Despite the cold weather outside, seed catalogs are starting to arrive in the mail and making promises of the spring to come. If you are like me the idea of getting outside and digging in the dirt makes you giddy with joy. Of course, you don’t have to hog all that fun for yourself. Getting dirty, digging holes, and watching new little plants bloom make gardening with kids double the fun.
Getting kids involved in gardening is very easy to do, no matter if you have a huge yard to grow things in or are using pots on the balcony of you apartment. Even children as young as two can help with basic gardening tasks such as watering, planting, and pulling weeds. Begin by letting your little one in on the planning of your garden. Whether you are growing vegetables or flowers, letting them pick out some of the plants will make kids even more involved. Older children might even enjoy having a small garden of their own. A simple 3 foot by 3 foot square is big enough to grow nearly anything and yet still small enough for kids to manage on their own. Indoor gardeners could give their children a few pots or an entire window box of their own to care for.
When gardening with your kids it is important to remember that they can be more impatient than parents and can easily get discouraged. Fast growing flowers such as Guara , Black-eyed Susan, and Sunflowers are all beautiful and germinate quickly. For vegetable gardeners try lettuce, radishes, and beans. A small herb garden is also a good choice for children, you can grow most herbs both indoors or out without much space and they sprout soon to make your little gardener very excited. When your kids see their gardens coming to life quickly it can encourage them to continue caring for their plants and kindle a love of gardening.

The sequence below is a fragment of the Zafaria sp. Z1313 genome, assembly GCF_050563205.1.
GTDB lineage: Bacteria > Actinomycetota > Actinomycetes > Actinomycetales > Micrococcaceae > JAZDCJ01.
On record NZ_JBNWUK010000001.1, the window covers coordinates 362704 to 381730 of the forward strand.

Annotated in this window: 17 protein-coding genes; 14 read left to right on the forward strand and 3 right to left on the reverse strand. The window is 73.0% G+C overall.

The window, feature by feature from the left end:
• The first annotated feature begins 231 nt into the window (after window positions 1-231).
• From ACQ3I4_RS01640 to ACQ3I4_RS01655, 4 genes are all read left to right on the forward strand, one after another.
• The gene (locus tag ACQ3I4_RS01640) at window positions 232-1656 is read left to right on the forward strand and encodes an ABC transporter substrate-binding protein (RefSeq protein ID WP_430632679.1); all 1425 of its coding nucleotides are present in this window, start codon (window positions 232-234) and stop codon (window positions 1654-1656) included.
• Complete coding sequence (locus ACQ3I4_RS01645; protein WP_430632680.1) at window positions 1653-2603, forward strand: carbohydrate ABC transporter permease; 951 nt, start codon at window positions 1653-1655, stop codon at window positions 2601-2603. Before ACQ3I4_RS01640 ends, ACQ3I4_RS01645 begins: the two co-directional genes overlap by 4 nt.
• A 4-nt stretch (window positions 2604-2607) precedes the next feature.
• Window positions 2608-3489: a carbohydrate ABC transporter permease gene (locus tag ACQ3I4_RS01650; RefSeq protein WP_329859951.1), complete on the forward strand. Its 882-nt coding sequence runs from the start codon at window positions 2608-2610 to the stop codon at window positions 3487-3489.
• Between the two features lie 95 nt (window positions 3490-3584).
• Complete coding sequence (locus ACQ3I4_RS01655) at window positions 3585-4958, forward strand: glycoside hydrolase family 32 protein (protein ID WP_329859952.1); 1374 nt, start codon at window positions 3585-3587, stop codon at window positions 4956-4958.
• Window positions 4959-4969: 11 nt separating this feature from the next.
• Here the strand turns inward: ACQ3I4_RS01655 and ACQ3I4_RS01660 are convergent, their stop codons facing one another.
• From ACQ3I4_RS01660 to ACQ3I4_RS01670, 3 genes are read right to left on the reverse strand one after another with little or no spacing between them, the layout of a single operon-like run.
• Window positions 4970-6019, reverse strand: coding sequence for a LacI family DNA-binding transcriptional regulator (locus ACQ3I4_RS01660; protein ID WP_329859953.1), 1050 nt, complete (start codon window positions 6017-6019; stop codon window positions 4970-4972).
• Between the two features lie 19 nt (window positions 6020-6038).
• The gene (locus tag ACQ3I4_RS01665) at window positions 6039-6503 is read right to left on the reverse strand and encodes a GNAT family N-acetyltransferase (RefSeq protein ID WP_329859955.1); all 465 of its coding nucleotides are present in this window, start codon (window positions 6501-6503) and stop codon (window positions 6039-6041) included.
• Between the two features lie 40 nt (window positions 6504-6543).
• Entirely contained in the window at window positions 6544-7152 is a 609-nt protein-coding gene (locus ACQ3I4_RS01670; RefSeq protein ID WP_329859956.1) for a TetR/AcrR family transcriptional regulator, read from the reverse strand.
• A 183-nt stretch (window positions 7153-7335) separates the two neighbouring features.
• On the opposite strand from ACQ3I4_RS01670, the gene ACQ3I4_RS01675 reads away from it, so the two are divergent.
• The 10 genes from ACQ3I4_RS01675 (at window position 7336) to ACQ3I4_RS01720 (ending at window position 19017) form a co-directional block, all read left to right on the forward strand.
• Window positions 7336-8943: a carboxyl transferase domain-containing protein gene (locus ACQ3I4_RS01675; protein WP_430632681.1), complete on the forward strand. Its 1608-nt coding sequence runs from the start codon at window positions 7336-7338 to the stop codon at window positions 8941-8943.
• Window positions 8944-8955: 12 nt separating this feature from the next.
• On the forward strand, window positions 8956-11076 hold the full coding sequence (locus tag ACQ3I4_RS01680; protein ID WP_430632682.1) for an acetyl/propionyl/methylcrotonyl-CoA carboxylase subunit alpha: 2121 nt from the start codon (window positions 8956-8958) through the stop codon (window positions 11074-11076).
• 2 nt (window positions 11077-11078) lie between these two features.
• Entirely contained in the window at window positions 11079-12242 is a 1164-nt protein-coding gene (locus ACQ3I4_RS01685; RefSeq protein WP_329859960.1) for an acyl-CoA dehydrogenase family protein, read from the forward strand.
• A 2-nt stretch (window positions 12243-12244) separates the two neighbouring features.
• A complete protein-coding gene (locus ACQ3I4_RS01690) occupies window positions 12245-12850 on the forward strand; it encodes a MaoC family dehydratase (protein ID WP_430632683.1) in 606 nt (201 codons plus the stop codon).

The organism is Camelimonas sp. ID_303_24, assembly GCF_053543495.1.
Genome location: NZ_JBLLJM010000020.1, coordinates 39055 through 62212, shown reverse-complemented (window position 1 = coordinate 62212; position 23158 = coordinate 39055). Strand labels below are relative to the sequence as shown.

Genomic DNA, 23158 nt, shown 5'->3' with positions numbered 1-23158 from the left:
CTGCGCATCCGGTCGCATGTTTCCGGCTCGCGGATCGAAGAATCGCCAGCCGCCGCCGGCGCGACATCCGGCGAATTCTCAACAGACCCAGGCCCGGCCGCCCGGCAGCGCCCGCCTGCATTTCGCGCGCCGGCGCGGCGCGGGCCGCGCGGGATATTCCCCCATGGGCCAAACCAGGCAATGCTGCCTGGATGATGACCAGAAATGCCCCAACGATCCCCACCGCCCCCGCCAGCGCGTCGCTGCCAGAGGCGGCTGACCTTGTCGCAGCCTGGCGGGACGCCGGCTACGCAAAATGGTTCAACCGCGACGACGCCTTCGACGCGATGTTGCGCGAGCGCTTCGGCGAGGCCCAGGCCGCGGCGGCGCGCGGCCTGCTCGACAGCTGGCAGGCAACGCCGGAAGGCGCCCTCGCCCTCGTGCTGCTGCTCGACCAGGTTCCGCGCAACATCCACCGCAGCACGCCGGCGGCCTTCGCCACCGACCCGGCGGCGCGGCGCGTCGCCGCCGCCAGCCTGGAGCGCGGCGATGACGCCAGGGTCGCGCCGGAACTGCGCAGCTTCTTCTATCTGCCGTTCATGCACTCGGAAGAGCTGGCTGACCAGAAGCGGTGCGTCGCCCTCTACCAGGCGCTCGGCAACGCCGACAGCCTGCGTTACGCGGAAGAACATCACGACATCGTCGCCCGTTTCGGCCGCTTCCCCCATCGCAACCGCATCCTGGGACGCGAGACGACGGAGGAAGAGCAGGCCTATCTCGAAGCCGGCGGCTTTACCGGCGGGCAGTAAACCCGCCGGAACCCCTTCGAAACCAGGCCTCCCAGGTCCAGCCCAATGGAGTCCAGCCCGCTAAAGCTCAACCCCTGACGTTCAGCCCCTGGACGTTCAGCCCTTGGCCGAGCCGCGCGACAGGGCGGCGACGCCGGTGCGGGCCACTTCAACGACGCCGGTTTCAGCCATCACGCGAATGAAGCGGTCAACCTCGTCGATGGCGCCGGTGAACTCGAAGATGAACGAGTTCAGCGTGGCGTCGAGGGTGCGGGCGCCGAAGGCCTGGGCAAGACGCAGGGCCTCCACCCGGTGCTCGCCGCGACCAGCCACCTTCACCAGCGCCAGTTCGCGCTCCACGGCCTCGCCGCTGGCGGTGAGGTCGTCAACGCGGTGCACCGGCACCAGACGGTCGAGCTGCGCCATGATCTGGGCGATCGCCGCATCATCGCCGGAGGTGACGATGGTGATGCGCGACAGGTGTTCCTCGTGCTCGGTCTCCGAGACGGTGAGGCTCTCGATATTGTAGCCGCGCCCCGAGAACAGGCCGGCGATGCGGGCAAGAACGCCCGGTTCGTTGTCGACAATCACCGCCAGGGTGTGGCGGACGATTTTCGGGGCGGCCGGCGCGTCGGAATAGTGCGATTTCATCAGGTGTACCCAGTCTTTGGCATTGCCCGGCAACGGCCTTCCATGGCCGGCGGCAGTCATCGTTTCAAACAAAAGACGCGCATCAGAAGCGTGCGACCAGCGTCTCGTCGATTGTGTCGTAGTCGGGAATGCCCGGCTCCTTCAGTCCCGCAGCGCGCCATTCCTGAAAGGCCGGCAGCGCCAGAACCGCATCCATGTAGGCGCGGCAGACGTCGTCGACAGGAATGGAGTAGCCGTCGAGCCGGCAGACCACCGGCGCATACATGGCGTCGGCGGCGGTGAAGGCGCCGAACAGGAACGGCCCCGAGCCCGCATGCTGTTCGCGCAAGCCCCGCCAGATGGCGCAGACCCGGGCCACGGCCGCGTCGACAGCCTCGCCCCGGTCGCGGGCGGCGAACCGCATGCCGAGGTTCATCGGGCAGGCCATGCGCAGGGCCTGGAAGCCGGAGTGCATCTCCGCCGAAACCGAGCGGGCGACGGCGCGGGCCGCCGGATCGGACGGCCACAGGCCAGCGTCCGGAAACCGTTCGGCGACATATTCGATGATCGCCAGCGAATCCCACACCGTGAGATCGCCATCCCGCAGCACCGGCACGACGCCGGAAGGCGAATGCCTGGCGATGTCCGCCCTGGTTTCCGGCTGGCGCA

Gardening with your kids can be a great educational time as well as creating wonderful memories. Talk about the different plants you are growing, about the worms and small insects they might find crawling about, discuss the weather and how it effects the growth of your garden, and if you are composting explain how the scraps you toss in becomes food for your little plants. You might be amazed at how much science a child can learn from growing a simple garden.
If you are looking for a few great books to help you introduce gardening to your kids start with the Eco Child’s Play recommendation of A Child’s Garden: 60 Ideas to Make Any Garden Come Alive for Children. A few of my personal favorites are
- Roots, Shoots, Buckets & Boots: Gardening Together with Children
- Gardening With Children
- Gardening With Kids
- A Backyard Vegetable Garden for Kids
What are some of your favorite books for getting kids involved in gardening? What are some of your tricks and tips for helping kids get in the garden?
Image source – woodsy/sxc.hu
I’m new to gardening, but want to plant in spring with my kids. You mentioned that seed catalogs are starting to arrive. Which ones are best? Is it too late to order?
Summer Minor says
ShawnC, my favorite is The Cook’s Garden. But there are several great seed catalogs out there. Johnny’s Seeds, Baker Creek Heirloom Seeds, and Raintree Nursery are also good ones.
My favorite seed company is Pinetree Garden Seeds (https://www.superseeds.com/). We order from them every year and have never been disappointed. Not only do they carry a huge variety of seeds, but they sell seeds in quantities–and at prices–that are reasonable for a small-scale, kitchen gardener. So instead of paying a few dollars for a huge packet of seeds, of which I’ll use only a small portion, I can spend much less for a smaller packet.
For gardening with little kids, I high recommend purple beans. They are the same as green beans in appearance and taste but are dark purple when ripe (and turn green when cooked)–a color that’s easy for kids to spot amid the green foliage. My three-year-old loved finding ripe beans last summer and eating them right off the plants!
Summer Minor says
Marsha, thanks for reminding me about Pinetree! It’s one of the few catalogs that didn’t flood my mail box yet so I had forgotten how much I love them.
Stephanie - Green SAHM says
My kids love gardening too. They were helping Daddy with the compost pile the other day… gotta love southern California weather!
Every year we go over which plants they can forage from freely, and which they need to ask permission first. It works really, well, although the smaller tomatoes generally get eat before they make it inside. Oh, rats! 😉
I loved this post (I saw it featured on the carnival “nature conservation and green living tips”).
We thought your readers might be interested in some free resources we created to help people get started growing their own food… Would you like me to post the link?
Warmest wishes to all,
Claire and the VegBox Team